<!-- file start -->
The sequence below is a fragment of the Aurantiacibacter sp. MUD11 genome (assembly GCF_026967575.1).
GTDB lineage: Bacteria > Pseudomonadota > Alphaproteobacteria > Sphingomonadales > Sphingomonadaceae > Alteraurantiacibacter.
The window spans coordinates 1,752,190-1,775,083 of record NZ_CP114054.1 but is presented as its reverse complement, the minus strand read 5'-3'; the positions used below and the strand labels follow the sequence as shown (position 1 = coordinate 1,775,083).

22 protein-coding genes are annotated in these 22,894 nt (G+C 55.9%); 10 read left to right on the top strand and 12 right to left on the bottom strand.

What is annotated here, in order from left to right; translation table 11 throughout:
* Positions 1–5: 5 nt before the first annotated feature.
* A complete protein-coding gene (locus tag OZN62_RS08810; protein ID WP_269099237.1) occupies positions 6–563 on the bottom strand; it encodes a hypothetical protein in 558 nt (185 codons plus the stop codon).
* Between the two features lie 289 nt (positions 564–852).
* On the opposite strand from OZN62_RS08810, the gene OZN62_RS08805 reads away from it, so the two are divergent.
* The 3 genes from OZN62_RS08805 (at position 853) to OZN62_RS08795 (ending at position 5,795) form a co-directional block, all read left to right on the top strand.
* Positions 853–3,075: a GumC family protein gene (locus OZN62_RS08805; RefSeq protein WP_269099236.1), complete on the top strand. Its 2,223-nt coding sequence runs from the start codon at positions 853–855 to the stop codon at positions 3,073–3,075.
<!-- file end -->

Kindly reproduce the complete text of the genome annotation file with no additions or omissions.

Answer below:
The sequence below is a fragment of the Aurantiacibacter sp. MUD11 genome (assembly GCF_026967575.1).
GTDB lineage: Bacteria > Pseudomonadota > Alphaproteobacteria > Sphingomonadales > Sphingomonadaceae > Alteraurantiacibacter.
The window spans coordinates 1,752,190-1,775,083 of record NZ_CP114054.1 but is presented as its reverse complement, the minus strand read 5'-3'; the positions used below and the strand labels follow the sequence as shown (position 1 = coordinate 1,775,083).

22 protein-coding genes are annotated in these 22,894 nt (G+C 55.9%); 10 read left to right on the top strand and 12 right to left on the bottom strand.

What is annotated here, in order from left to right; translation table 11 throughout:
* Positions 1–5: 5 nt before the first annotated feature.
* A complete protein-coding gene (locus tag OZN62_RS08810; protein ID WP_269099237.1) occupies positions 6–563 on the bottom strand; it encodes a hypothetical protein in 558 nt (185 codons plus the stop codon).
* Between the two features lie 289 nt (positions 564–852).
* On the opposite strand from OZN62_RS08810, the gene OZN62_RS08805 reads away from it, so the two are divergent.
* The 3 genes from OZN62_RS08805 (at position 853) to OZN62_RS08795 (ending at position 5,795) form a co-directional block, all read left to right on the top strand.
* Positions 853–3,075: a GumC family protein gene (locus OZN62_RS08805; RefSeq protein WP_269099236.1), complete on the top strand. Its 2,223-nt coding sequence runs from the start codon at positions 853–855 to the stop codon at positions 3,073–3,075.